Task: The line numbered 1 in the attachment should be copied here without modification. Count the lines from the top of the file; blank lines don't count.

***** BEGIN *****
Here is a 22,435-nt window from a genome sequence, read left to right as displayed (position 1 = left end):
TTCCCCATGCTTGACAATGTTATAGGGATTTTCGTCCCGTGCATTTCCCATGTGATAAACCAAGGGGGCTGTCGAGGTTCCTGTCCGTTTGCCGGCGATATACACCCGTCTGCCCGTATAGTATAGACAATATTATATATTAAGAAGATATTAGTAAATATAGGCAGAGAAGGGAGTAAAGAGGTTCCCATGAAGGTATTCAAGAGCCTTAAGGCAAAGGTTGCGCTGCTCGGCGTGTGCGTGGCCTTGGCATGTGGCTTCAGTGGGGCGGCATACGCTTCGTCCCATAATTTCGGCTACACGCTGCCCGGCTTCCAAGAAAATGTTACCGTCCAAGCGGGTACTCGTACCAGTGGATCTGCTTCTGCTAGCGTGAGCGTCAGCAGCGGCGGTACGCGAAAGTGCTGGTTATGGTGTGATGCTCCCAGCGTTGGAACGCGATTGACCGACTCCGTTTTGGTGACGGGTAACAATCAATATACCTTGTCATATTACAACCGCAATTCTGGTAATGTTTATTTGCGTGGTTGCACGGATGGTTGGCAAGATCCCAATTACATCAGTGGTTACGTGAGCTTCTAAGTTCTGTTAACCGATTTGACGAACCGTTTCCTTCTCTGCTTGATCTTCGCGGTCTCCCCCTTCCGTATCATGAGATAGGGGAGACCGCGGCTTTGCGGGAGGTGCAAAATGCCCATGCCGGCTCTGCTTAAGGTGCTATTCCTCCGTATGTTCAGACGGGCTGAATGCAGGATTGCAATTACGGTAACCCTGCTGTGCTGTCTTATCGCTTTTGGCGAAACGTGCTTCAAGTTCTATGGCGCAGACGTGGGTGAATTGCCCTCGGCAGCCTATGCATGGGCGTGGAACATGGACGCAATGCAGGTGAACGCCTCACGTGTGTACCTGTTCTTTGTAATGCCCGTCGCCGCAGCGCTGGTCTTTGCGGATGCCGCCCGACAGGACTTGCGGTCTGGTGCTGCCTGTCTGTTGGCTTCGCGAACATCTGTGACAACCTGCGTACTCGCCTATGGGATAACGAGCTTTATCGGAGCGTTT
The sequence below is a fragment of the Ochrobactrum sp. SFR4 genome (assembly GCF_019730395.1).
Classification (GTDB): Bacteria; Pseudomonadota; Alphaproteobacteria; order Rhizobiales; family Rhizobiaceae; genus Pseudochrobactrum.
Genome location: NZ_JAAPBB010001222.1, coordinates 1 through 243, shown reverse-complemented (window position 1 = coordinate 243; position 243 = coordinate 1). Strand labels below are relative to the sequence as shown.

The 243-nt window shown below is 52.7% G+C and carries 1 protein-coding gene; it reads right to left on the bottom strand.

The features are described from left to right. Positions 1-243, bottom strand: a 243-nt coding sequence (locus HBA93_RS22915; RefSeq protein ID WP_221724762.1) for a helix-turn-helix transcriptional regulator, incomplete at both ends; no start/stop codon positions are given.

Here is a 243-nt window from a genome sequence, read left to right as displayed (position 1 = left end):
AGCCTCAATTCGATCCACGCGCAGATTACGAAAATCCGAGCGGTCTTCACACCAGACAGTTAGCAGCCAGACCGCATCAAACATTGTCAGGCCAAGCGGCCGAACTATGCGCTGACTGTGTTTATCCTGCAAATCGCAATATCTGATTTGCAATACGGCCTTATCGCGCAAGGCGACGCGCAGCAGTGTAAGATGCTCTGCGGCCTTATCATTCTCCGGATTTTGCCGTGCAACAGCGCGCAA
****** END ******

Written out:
Here is a 22,435-nt window from a genome sequence, read left to right as displayed (position 1 = left end):